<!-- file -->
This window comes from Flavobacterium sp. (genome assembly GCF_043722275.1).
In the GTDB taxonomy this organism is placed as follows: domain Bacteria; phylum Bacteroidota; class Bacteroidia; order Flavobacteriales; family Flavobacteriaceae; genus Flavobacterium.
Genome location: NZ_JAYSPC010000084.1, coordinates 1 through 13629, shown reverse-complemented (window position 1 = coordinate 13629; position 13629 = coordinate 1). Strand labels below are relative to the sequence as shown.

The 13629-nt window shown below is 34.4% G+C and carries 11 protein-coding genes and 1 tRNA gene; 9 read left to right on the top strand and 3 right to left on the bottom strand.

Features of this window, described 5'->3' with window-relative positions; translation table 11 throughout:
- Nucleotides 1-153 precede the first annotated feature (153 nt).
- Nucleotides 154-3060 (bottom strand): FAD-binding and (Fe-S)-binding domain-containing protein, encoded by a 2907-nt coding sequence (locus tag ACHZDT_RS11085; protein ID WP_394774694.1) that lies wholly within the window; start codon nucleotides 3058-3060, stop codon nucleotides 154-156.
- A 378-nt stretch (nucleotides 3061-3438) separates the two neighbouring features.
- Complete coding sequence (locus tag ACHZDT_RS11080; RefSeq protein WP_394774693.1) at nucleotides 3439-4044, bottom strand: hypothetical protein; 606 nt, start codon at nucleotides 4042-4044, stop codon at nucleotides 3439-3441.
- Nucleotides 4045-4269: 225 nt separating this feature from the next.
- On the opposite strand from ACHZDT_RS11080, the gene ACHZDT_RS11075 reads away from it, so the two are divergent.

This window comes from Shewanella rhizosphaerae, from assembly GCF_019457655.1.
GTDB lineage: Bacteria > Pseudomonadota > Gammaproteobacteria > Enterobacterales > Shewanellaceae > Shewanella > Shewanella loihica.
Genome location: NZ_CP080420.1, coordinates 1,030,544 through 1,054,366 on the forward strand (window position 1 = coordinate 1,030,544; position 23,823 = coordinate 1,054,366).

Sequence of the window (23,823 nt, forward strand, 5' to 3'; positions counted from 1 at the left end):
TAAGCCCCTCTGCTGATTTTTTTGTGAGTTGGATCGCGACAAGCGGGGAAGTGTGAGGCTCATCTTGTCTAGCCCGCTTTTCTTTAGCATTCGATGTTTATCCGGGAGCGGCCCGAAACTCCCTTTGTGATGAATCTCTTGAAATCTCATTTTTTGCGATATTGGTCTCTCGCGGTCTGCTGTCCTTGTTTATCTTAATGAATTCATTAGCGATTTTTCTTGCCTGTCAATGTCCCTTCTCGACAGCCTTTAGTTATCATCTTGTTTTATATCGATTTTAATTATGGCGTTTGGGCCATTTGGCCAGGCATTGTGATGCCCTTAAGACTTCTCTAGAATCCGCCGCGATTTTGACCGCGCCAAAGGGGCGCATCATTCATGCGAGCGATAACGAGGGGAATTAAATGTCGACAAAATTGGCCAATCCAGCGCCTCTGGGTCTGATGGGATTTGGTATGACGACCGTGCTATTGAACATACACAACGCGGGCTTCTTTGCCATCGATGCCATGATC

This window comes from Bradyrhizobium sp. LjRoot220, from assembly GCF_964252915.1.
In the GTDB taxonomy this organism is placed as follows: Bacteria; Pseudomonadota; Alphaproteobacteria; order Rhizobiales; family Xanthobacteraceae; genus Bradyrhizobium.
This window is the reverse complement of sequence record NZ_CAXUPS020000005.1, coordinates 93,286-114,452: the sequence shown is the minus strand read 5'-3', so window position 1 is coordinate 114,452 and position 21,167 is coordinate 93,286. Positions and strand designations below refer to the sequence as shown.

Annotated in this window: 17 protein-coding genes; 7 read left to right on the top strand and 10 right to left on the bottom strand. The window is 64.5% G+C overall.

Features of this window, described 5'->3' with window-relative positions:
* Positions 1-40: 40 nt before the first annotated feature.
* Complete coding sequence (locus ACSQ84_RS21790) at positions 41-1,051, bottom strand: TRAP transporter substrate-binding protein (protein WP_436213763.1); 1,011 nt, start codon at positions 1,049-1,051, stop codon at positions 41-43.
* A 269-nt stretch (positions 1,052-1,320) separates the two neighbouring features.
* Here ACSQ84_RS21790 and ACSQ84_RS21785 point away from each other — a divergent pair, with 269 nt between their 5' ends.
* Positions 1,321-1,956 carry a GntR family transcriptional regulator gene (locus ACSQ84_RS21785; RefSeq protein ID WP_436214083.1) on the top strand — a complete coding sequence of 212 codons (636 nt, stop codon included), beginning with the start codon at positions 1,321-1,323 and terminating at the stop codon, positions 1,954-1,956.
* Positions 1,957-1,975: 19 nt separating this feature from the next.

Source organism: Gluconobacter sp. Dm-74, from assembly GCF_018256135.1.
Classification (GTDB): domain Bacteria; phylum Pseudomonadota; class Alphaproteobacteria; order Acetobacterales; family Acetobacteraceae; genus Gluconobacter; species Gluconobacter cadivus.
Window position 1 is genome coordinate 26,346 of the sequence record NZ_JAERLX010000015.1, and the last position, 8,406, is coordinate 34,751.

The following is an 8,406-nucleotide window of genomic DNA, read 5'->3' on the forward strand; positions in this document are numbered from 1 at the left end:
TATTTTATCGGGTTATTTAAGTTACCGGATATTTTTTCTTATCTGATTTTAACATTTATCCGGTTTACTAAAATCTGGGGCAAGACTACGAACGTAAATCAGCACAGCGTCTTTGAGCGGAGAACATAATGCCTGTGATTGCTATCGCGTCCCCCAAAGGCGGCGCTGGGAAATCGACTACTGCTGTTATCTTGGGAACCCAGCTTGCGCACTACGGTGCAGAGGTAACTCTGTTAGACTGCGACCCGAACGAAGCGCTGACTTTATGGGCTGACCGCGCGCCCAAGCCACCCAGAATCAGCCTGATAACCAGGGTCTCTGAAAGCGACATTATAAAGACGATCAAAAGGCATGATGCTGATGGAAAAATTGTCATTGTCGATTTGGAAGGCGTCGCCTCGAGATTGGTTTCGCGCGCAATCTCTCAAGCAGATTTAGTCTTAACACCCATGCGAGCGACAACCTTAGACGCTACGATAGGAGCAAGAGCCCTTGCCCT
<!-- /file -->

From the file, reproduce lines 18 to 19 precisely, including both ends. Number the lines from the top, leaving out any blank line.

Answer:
In the GTDB taxonomy this organism is placed as follows: Bacteria; Pseudomonadota; Alphaproteobacteria; order Rhizobiales; family Xanthobacteraceae; genus Bradyrhizobium.
This window is the reverse complement of sequence record NZ_CAXUPS020000005.1, coordinates 93,286-114,452: the sequence shown is the minus strand read 5'-3', so window position 1 is coordinate 114,452 and position 21,167 is coordinate 93,286. Positions and strand designations below refer to the sequence as shown.